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Sunday, May 10, 2015

When is a tax hike a tax cut? When it's passed by North Carolina Republicans

English: Title: "No, No! Not That Way&quo...
"No, No! Not That Way" Location: Library of Congress, Prints and Photographs Division (Photo credit: Wikipedia)
The Charlotte Observer calls out the Art Pope Legislature:

The returns are in. And the numbers don’t point to an expanding economy as the main cause of the huge swing from deficit projections to surplus. Instead, the memo noted that tax refunds dropped by 57 percent this year (not the 35 percent predicted). It was by far the biggest drop-off in 25 years.
Personal income tax collections surged, giving the state $375 million more than the staff expected. Some of that came from bigger collections in small business income. No surprise there, since tax reform killed the $50,000 business income exemption such establishments enjoyed.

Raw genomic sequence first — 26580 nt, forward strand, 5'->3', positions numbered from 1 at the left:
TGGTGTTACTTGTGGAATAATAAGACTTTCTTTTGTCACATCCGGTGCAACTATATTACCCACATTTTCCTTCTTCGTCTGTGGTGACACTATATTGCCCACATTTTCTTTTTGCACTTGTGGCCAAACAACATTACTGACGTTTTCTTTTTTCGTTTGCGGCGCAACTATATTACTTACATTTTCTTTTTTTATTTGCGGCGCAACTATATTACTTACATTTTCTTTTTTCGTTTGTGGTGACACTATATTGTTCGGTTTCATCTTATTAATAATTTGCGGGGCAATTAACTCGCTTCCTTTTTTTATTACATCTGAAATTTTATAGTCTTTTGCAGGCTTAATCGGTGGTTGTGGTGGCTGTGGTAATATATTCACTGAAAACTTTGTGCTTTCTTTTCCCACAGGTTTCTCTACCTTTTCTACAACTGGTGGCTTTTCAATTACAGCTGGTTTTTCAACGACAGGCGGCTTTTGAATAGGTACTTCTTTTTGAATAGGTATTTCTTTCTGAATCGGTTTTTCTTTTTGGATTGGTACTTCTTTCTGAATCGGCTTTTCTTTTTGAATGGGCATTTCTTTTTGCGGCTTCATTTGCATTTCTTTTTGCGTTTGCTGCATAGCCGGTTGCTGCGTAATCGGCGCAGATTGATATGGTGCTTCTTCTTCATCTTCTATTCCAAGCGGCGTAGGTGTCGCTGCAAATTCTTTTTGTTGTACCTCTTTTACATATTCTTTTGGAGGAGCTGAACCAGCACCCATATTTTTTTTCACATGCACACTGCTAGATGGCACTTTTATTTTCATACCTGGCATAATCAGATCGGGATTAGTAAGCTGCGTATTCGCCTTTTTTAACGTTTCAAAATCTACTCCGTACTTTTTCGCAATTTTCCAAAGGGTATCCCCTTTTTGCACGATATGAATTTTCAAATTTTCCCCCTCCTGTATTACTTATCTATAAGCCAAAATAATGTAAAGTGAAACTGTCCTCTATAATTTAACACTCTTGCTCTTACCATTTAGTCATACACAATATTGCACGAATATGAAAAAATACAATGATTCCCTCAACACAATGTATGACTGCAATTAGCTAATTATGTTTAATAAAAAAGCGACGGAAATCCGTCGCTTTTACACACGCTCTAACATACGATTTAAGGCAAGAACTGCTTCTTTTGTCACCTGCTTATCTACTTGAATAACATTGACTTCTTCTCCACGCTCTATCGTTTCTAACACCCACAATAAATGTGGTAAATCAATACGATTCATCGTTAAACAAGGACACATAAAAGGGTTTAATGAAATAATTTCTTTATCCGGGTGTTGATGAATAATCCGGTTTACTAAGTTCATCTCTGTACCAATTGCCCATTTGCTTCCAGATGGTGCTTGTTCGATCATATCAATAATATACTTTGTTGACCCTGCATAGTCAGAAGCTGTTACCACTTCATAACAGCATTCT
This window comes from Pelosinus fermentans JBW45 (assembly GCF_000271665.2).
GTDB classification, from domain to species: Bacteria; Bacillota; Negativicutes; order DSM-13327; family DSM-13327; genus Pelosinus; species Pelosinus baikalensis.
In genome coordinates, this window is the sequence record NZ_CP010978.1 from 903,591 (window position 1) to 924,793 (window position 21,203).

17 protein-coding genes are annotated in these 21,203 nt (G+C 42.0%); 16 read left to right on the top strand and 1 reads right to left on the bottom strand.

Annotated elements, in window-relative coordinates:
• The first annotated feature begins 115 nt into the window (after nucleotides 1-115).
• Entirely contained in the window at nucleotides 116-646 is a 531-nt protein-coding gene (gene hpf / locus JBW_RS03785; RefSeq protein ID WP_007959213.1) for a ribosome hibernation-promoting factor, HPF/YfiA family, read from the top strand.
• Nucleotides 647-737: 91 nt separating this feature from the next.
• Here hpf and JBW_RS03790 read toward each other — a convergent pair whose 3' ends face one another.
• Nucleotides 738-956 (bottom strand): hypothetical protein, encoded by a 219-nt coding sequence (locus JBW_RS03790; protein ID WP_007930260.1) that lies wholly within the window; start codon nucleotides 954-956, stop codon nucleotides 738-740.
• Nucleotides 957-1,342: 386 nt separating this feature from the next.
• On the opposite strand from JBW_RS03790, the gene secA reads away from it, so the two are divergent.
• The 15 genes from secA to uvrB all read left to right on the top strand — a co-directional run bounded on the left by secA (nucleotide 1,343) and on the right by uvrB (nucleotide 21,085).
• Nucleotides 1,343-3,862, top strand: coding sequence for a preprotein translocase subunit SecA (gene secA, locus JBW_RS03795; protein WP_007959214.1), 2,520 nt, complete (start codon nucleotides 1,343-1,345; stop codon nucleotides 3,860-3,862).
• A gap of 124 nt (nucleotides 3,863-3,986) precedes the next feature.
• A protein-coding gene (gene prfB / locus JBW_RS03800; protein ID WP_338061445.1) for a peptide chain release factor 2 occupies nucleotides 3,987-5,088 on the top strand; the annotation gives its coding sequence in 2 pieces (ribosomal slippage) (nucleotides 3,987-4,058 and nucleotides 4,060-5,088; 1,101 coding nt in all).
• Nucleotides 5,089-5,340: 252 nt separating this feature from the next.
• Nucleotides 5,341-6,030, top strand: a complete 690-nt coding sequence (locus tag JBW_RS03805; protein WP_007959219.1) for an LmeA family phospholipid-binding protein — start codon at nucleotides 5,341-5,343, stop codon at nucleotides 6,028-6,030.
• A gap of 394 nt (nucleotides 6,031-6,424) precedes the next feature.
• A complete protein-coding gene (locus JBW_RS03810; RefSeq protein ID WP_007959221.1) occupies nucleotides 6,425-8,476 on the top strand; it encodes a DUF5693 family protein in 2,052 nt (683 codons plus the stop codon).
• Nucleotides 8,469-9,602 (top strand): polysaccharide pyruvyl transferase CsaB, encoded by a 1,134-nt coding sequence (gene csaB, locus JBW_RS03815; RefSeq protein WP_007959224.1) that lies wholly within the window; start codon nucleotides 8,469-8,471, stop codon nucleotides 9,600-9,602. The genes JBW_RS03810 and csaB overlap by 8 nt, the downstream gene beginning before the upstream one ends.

GOP leaders say lower tax rates will draw more corporations and jobs to the state. But the new-found surplus didn’t come from new-found corporations. Wage growth is expected to be 1 percentage point below forecast for the current budget year, the memo says, and withholding tax revenue is projected at 3 percentage points below forecast. Corporate income tax and franchise taxes moved up only slightly since the staff’s February budget projections.
That means surging collections from small businesses and individual taxpayers – not corporations – turned the deficit forecast into a surplus.
All of which points back to the concern this editorial board and other critics have long held about the GOP’s tax reform vision: it shifts the tax burden from wealthy companies and individuals to smaller businesses and rank-and-file taxpayers such as the senior citizens who lost medical expense deductions.
GOP leaders say refunds are shrinking because they made paycheck withholding more accurate. The state’s keeping less of your money through the year. Even if true, that doesn’t change the bottom line fact that personal income tax revenue has surged.
Make no mistake. We do believe the state needs more money for schools and other public investments. But its leaders are lifting money from everyday taxpayers’ pockets while seeking praise for supposedly putting more money in them.

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